While Project Wickenby focused on tackling offshore tax evasion and crime, the SFCT will have a broader remit to target the highest priority serious financial crimes.

The 2015–16 Budget provided $127.6 million over four years to fund the new SFCT to ensure Commonwealth financial crimes are disrupted and deterred.[14]

The Taskforce has been operational since 1 July 2015 and by the middle of October 2015 there were eight new matters under investigation involving serious financial crime. Further, more than 580 tax audits were undertaken and more than $85 million in liabilities raised.[15]

The priorities for the Taskforce include investigations into serious international tax evasion and criminality related to trusts and phoenix activity.

OECD Common Reporting Standard

The Common Reporting Standard (CRS) is the single global standard for the collection, reporting and exchange of financial information on foreign tax residents. Under the CRS, banks and other financial institutions collect and report to the ATO financial information on non-residents. The ATO will exchange this information with the participating foreign tax authorities of those non-residents. In parallel, the ATO will receive financial information on Australian residents from other countries' tax authorities. This will help ensure that Australian residents with financial accounts in other countries are complying with Australian tax law and act as a deterrent to tax evasion.[16]

The Tax Laws Amendment (Implementation of the Common Reporting Standard) Act 2016[17] received Royal Assent on 18 March 2016 and will take effect on 1 July 2017. The first exchange of information will occur in 2018.[18]

In relation to corporate tax avoidance, the ATO has implemented other measures. For example, the ATO has strengthened the transfer pricing rules to OECD best practice and tightened the thin capitalisation rules.



[1].         M Wilkinson (Journalist, Four Corners, Australian Broadcasting Corporation), Evidence to Senate Economics References Committee, Inquiry into Corporate tax avoidance, 21 April 2016, pp. 1–3.

[2].          Australian Taxation Office (ATO), ATO Statement regarding release of taxpayer data, media release, 4 April 2016.

[3].          Australasian Lawyers, Panama Papers: ATO talks Aussie links, Blogpost, 22 April 2016.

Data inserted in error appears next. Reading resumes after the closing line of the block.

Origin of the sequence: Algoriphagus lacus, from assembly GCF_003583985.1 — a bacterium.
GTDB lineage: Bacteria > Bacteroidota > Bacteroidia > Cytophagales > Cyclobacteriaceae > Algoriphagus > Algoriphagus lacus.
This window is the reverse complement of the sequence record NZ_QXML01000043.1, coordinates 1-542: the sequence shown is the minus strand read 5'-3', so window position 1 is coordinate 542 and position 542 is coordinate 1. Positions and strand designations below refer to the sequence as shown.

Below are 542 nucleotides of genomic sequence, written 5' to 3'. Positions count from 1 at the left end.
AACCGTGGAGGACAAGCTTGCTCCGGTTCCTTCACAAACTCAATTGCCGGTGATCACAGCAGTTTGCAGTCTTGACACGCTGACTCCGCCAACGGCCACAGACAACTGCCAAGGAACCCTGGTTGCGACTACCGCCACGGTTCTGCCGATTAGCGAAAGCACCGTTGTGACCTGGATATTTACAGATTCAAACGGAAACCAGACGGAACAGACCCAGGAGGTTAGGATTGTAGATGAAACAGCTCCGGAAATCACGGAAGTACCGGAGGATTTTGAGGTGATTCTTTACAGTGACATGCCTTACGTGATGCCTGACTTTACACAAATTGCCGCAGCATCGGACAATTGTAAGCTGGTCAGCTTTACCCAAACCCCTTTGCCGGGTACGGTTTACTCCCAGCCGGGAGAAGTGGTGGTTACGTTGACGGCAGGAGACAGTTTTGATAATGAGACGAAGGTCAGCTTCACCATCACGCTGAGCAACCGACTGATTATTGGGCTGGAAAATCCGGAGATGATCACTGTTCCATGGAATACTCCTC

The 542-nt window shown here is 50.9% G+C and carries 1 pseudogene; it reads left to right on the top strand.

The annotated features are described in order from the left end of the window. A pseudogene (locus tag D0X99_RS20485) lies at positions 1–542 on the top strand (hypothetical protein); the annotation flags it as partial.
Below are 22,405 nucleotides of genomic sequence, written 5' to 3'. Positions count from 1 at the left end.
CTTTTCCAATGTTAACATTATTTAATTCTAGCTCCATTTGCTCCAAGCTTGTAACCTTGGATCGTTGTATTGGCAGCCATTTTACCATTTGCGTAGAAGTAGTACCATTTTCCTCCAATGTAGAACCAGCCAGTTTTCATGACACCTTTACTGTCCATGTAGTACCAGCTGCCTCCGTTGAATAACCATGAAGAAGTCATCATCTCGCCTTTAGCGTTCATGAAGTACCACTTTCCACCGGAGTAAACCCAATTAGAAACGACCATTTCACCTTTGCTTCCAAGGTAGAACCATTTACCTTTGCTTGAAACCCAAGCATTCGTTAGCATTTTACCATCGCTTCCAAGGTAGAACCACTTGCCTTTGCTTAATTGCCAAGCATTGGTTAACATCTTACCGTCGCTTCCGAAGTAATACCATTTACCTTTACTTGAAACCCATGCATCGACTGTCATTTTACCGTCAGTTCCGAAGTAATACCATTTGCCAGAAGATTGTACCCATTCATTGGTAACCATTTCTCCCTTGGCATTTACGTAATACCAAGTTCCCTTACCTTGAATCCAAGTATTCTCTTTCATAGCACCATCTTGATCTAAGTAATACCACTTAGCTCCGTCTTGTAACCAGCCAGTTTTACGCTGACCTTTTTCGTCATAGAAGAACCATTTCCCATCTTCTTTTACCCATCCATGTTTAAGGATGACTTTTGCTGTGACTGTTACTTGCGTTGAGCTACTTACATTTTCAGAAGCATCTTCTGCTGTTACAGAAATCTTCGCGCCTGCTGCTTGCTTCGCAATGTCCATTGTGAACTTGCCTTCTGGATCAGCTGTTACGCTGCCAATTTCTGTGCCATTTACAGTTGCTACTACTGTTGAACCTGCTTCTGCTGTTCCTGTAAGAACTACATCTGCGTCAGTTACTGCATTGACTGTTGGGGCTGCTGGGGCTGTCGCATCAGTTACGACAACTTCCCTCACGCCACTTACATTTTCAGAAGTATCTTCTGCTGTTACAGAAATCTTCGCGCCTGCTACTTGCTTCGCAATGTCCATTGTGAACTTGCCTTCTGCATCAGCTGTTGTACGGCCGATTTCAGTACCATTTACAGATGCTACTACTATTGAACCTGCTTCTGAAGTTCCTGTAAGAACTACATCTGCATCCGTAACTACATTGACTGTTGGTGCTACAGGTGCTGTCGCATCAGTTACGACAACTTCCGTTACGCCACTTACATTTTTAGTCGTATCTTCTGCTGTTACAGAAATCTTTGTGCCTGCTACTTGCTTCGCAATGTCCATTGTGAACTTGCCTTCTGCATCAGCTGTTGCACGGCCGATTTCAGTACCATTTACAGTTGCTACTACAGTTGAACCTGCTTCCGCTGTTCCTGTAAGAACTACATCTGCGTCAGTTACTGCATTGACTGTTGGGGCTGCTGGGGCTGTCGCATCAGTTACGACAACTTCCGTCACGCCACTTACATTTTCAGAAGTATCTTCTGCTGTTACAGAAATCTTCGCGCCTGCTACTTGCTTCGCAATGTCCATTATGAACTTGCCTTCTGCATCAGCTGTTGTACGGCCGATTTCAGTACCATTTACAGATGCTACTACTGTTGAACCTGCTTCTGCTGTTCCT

[4].          Ibid.

[5].          C Jordan (Commissioner, ATO), Evidence to Senate Economics References Committee, Inquiry into Corporate tax avoidance, 21 April 2016, p. 22.

[7].          P Costello (Treasurer), Government provides extra funds to combat tax scams, media release, 8 February 2006.

[8].          Australian Taxation Office, ATO Statement regarding release of taxpayer data, media release, 4 April 2016.

[9].          ATO, Australians with undisclosed offshore income urged to come clean, media release, 27 March 2014.

[10].       ATO, Project DO IT - the deadline is fast approaching, media release, 10 December 2014.

[11].       G Stein, A Noolan and S Howari, Australia: Disclosing your offshore income-Project Do It-today!, Mondaq website, 2 November 2015.

[12].       ATO, ATO Statement regarding release of taxpayer data, media release, 4 April 2016.

[13].       Australian Federal Police (AFP) Fraud and Anti-Corruption Centre, AFP website.

[14].       K O’Dwyer (Minister for Small Business and Assistant Treasurer), Government multi-agency approach to fight serious financial crimes, media release, 14 October 2015.

[15].       Ibid.

[17].       Australian Government, Federal Register of Legislation, Tax Laws Amendment (Implementation of the Common Reporting Standard) Act 2016 (Cth).

 

All online articles accessed May 2016. 

For copyright reasons some linked items are only available to members of Parliament.


© Commonwealth of Australia

Creative commons logo

Creative Commons

With the exception of the Commonwealth Coat of Arms, and to the extent that copyright subsists in a third party, this publication, its logo and front page design are licensed under a Creative Commons Attribution-NonCommercial-NoDerivs 3.0 Australia licence.

In essence, you are free to copy and communicate this work in its current form for all non-commercial purposes, as long as you attribute the work to the author and abide by the other licence terms. The work cannot be adapted or modified in any way. Content from this publication should be attributed in the following way: Author(s), Title of publication, Series Name and No, Publisher, Date.

To the extent that copyright subsists in third party quotes it remains with the original owner and permission may be required to reuse the material.

Inquiries regarding the licence and any use of the publication are welcome to webmanager@aph.gov.au.

This work has been prepared to support the work of the Australian Parliament using information available at the time of production. The views expressed do not reflect an official position of the Parliamentary Library, nor do they constitute professional legal opinion.

Any concerns or complaints should be directed to the Parliamentary Librarian. Parliamentary Library staff are available to discuss the contents of publications with Senators and Members and their staff. To access this service, clients may contact the author or the Library‘s Central Entry Point for referral.  

Top